- Memory is not static. Instead, it is “reconstructive,” which means that people actively alter the information they remember.
- It was thought that short-term memory is not subjected to this sort of distortion.
- But a series of experiments suggests that even short-term memories involving the letters of the alphabet can be distorted by prior expectations.
About 90 years ago, the British psychologist Frederic Bartlett published a landmark study that permanently changed how we think about memory. Taking inspiration from Chinese whispers (a.k.a. the children’s game “telephone”), he asked his participants to read a Native American story called “War of the Ghosts” and tell it to others, each of whom was then asked to retell it to somebody else.
Bartlett noticed that the story changed with each retelling. The story was unfamiliar to the participants, and so they adapted and embellished it in line with their own cultural knowledge. Bartlett therefore concluded that memory is “reconstructive,” and that people actively alter the information they remember, according to their existing biases and expectations.
The reconstructive nature of memory is now widely accepted. It is, however, still widely assumed that short-term memories are not subject to these processes, and that they represent our perceptions far more accurately. But a recent study shows that our expectations can also influence memories formed just seconds ago.
Testing short-term memory
Short-term memory (STM) refers to the ability to retain small amounts of information for short periods of time. It is thought to have a capacity of about seven items, which can be retained and used for up to about 30 seconds. This information can be transferred to long-term storage if “rehearsed” for longer; otherwise, it is forgotten.
Marte Otten of the University of Amsterdam and her colleagues set out to investigate whether prior knowledge can reshape perceptions across the short time scale in which short-term memory functions. They published their results in the journal PLOS ONE.
In four experiments, participants saw displays containing small sets of real letters and mirrored
“pseudo-letters,” such as “Ɔ.” Each display appeared for one quarter of a second, after which a memory “probe” that focused their attention to a specific location was presented. They then saw a second letter display, and next were asked to report the letter that had appeared in the probe’s location in the first display. They were also asked to assess their confidence in their answer. (See the figure below, which diagrams the methodology.)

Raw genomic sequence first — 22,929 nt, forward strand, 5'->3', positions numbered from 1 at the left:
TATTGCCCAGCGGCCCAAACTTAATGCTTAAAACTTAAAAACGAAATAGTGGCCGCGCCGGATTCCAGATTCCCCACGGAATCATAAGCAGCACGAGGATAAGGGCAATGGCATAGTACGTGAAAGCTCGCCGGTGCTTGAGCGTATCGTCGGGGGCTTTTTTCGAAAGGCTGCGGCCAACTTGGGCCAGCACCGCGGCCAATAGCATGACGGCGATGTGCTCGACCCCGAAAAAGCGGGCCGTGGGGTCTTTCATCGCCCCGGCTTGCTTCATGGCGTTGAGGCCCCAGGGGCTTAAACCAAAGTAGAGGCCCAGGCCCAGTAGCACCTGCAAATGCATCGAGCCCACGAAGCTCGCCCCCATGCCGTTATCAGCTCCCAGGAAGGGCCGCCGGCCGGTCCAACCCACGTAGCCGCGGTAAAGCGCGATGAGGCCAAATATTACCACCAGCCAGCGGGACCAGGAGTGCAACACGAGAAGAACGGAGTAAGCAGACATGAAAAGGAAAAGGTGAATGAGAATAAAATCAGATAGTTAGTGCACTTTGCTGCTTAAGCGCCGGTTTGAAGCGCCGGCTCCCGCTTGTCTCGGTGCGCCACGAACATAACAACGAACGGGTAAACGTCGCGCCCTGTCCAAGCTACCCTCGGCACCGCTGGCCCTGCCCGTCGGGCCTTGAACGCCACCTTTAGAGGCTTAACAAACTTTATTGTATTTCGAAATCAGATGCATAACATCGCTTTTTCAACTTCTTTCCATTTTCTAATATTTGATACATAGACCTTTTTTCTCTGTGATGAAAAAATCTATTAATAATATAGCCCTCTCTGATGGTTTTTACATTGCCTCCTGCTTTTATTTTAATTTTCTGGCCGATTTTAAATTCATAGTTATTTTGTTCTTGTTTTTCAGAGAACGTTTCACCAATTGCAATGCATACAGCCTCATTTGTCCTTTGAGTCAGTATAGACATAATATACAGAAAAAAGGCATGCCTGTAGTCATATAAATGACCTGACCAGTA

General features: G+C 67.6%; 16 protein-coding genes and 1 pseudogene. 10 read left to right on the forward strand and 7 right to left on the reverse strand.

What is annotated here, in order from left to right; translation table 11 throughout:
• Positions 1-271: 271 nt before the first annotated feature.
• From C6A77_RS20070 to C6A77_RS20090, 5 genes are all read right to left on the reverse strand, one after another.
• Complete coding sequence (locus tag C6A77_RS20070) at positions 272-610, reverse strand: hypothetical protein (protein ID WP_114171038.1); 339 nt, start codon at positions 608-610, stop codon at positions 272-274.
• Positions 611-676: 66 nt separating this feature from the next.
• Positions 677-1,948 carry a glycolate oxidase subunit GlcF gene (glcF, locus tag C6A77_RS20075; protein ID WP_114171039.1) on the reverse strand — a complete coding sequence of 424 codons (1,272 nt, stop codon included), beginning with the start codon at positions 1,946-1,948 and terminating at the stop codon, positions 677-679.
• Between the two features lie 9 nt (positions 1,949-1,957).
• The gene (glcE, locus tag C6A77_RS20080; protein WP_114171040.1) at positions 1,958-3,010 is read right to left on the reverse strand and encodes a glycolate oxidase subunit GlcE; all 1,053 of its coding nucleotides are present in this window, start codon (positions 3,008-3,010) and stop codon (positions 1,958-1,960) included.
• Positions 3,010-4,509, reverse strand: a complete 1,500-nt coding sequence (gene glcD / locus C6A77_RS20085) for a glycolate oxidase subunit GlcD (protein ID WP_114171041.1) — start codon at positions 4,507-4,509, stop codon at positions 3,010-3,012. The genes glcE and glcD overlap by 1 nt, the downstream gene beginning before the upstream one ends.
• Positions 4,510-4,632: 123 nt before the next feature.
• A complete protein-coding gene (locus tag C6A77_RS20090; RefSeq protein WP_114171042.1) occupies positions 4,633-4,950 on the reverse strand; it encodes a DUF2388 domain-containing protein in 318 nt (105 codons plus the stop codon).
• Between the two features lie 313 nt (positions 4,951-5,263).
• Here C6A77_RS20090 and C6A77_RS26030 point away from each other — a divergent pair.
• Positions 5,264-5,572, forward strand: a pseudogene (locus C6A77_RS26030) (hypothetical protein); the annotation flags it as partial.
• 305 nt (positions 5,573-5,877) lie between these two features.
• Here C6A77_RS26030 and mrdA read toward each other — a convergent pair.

The researchers observed a high rate of what they call memory illusions, whereby participants consistently reported seeing the real letter counterpart in the location of a pseudo-letter. These illusions occurred even though the letters had just disappeared from their vision, and even when the participants were highly confident of their answers. Furthermore, the pseudo-to-real letter illusions occurred more frequently than real-to-pseudo letter illusions, leading Otten and colleagues to conclude that the illusions are the result of the participants’ expectations after life-long exposure to the letters of the alphabet.
The frequency of illusions also increased with time. The memory probe was presented at varying intervals, so that it appeared before, during, or after the interfering second letter display. Illusory memories occurred about 20% of the time when the probe was shown half a second after the first letter display, and almost 30% of the time when it was shown three seconds after it. This further suggests that existing knowledge can convert just-formed memories into illusions.
The researchers explain their findings in terms of predictive coding, according to which “top-down” information influences our perceptions and thought processes. In other words, our perceptions don’t occur in a vacuum; they are influenced by our memories. Because people have extensive experience with the letters of the alphabet, our brains predict that we will see real letters, not pseudo-letters, even when sensory information shows otherwise.